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Turkish Press Review, 08-03-19

Turkish Press Review Directory - Previous Article - Next Article

From: Turkish Directorate General of Press and Information <http://www.byegm.gov.tr>

Summary of the political and economic news in the Turkish press this morning

19.03.2008


CONTENTS

  • [01] LEADERS HAIL MARCH 18 CANAKKALE NAVAL VICTORY ON ITS 93RD ANNIVERSARY
  • [02] ERDOGAN URGES EU LEADERS TO HELP RESTART CYPRUS TALKS
  • [03] BAYKAL: “THE JUDICIARY IS DEMOCRACY’S SAFETY VALVE”
  • [04] DTP OFFICIAL BLASTS AKP CLOSURE CASE AS “SHAME FOR DEMOCRACY”
  • [05] BAHCELI: “THE REPERCUSSION OF THE AKP CLOSURE CASE WILL BE FELT ACROSS TURKEY”
  • [06] GERMAN GREENS’ ROTH: “THERE’S NO ROOM IN EUROPE FOR WALLS AND BOUNDARIES”
  • [07] US VICE PRESIDENT TO VISIT ANKARA NEXT WEEK
  • [08] NATO’S SCHEFFER: “NATO’S NEW MISSILE DEFENSE SYSTEM WILL INCLUDE TURKEY”
  • [09] POLITICS AND THE CLOSURE CASE

  • [01] LEADERS HAIL MARCH 18 CANAKKALE NAVAL VICTORY ON ITS 93RD ANNIVERSARY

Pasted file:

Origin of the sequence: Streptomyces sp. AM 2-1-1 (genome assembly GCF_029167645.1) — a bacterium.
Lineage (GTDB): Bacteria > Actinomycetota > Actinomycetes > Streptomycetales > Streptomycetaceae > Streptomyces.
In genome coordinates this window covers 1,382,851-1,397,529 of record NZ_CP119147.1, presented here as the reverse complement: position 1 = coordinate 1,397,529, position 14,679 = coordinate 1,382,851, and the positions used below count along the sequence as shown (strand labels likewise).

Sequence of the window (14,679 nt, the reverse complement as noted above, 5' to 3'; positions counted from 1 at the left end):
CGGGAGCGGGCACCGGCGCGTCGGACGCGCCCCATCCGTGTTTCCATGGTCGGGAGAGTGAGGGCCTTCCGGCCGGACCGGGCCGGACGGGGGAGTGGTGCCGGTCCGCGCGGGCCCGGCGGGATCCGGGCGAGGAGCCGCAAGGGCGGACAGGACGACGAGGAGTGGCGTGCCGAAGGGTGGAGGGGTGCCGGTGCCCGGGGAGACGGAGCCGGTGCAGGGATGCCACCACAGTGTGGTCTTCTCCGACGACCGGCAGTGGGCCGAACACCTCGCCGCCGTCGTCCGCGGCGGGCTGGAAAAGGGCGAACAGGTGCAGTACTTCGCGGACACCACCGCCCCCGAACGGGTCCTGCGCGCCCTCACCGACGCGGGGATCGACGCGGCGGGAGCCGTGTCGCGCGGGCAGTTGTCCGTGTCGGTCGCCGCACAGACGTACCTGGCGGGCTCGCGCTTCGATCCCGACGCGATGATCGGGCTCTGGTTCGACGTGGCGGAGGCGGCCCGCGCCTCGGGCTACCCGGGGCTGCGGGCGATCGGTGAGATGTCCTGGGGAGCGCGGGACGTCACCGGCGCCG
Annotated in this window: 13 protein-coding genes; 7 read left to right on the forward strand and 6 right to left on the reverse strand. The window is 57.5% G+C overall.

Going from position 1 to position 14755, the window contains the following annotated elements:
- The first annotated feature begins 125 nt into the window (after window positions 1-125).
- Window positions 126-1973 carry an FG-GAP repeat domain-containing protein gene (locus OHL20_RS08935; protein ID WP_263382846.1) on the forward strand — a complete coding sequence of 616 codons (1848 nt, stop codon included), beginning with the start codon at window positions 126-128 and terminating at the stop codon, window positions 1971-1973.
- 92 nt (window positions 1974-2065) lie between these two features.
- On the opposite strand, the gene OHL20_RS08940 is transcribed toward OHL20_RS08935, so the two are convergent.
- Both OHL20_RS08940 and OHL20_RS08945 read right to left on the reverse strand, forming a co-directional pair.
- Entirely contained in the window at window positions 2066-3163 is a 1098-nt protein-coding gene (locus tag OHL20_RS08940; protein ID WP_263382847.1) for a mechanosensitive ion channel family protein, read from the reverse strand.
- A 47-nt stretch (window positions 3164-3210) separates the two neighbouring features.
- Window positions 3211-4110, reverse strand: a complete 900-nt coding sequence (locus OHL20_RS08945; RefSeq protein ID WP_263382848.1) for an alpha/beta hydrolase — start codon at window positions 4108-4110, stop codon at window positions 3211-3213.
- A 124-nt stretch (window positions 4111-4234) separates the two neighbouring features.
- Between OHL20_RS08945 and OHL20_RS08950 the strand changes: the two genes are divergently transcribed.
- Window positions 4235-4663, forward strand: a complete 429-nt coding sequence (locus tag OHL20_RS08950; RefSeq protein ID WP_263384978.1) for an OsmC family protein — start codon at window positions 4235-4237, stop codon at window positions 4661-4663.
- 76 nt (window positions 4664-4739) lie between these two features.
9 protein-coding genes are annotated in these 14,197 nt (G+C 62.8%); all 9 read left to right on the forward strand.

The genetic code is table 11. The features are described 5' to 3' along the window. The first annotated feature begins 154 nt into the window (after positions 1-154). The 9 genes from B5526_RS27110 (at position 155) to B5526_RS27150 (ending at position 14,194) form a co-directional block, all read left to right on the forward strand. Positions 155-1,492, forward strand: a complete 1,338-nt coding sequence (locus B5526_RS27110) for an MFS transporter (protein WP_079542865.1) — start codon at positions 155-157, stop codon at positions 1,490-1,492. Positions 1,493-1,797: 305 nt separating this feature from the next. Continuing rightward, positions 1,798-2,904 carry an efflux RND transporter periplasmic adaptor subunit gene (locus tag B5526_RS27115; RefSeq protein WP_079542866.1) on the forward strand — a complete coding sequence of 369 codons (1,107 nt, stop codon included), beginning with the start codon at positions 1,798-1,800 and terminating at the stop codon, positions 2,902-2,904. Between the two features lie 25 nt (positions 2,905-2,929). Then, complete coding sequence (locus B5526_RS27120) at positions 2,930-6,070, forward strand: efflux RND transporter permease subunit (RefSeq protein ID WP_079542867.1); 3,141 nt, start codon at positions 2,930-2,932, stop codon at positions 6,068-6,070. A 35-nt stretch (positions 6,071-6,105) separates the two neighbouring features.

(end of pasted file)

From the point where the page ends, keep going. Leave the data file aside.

President Abdullah Gul, Prime Minister Recep Tayyip Erdogan and many Cabinet ministers yesterday attended a ceremony marking the 93rd anniversary of the Canakkale Naval Victory and remembering that battle’s fallen soldiers. Speaking at the ceremony, Gul said the victory played an important role in both Turkish and world history by affecting 20th century military and political developments. For his part, Erdogan said, “The Canakkale Naval Victory has a special place in the history of humanity, as it showed a nation risking its life to protect its territory from enemy occupation, despite a host of challenges, with high spirits and faith.” /Hurriyet/

    [02] ERDOGAN URGES EU LEADERS TO HELP RESTART CYPRUS TALKS